Meta is showing SMEs how not to prepare for a recession

Forget the progressive tech utopia we were promised. The company behind the metaverse is championing a doomed return to 1980s worker dissatisfaction.

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Helena Young
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Like many people, I had doubts about the metaverse when it was christened in 2021. Every discussion about this strange new, online world felt like it should bring Sarah Connor bursting through the doors and screaming about the dangers of Skynet.

Sarah may not have seen this bit coming, though. At the end of last year, Meta – the company formerly known as Facebook, and supposed champion of the coming metaverse – announced it would be laying off 13% of its workforce. In total, 11,000 people were left without jobs. 

Those still standing were told last week to up their game: company leaders have reportedly declared that any staff member who receives a “meets all expectations” grade in their appraisal will in fact be considered as underperforming.

Tech-sceptics like me can rejoice! It seems the metaverse isn’t a strange new invention after all, but a time-jump back to the good old days of the 1980s – an era when workers were treated like disposable commodities and greed was good.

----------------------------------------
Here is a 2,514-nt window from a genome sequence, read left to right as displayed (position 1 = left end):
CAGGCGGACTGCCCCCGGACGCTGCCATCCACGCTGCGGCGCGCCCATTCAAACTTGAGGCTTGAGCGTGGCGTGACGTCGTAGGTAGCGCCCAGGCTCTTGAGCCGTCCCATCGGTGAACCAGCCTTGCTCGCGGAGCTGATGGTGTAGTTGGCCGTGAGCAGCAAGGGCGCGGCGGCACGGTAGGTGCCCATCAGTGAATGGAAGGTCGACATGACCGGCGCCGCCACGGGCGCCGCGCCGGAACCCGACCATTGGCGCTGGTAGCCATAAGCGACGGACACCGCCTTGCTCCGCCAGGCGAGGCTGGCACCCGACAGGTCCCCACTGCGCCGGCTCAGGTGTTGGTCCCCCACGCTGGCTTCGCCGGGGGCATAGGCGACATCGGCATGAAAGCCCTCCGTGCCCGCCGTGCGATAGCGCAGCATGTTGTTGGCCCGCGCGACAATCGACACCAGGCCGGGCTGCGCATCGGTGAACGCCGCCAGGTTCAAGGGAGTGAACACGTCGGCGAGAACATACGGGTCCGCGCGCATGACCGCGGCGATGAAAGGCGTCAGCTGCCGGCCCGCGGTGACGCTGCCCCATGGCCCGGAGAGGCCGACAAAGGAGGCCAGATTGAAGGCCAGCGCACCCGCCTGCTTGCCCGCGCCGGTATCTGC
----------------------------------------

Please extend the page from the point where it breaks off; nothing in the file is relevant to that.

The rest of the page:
Meta is not alone in making redundancies. Facing a global recession, many companies (particularly in tech) have been forced to streamline operations and prioritise survival over growth. Amazon’s first ever UK strike was, in part, triggered by the announcement of three of its warehouses closing, which would end some 1,200 jobs.

Yet Meta’s recent, callous messaging normalises a dangerous new rhetoric; one also advocated by newly-crowned Twitter CEO, Elon Musk. 

Last November, Musk issued an ultimatum: staff could either commit to working “extremely hardcore” hours, or else leave the company with three months’ severance pay. (Unsurprisingly, most did the latter.) Meta CEO Mark Zuckerberg is effectively treading the same path as Musk, in telling staff to put in 120% or pack their boxes. 

Outwardly, the new strategy for these supposedly forward-thinking Silicon Valley giants seems to be nothing more astute than ‘let’s cut off our nose to spite our face.’

The requirement of unfaltering commitment and dedication from the world’s most successful businesses, threatened only by termination should they fail to comply, is not just inefficient – it lacks heart.

Yes, organisations need to increase productivity to be fully cost-efficient. Analysis of past recessions by Goldman Sachs shows that earnings typically fall about 30% across listed companies during a slowdown.

Nonetheless, blackmailing your team members has an adverse effect. In a competitive jobs market where it is harder than ever to source talent, the focus should now be on retention. 

Savvier leaders have discarded the ‘slash-and-burn’ technique, recognising it leads to disengaged workforces, high turnover, and reduced quality control. 

There are better role models to look towards than Musk, after all. Like Dan Price, the CEO who took a 90% pay cut to raise his staff’s minimum salary to $70K. Six years later, the company is now thriving.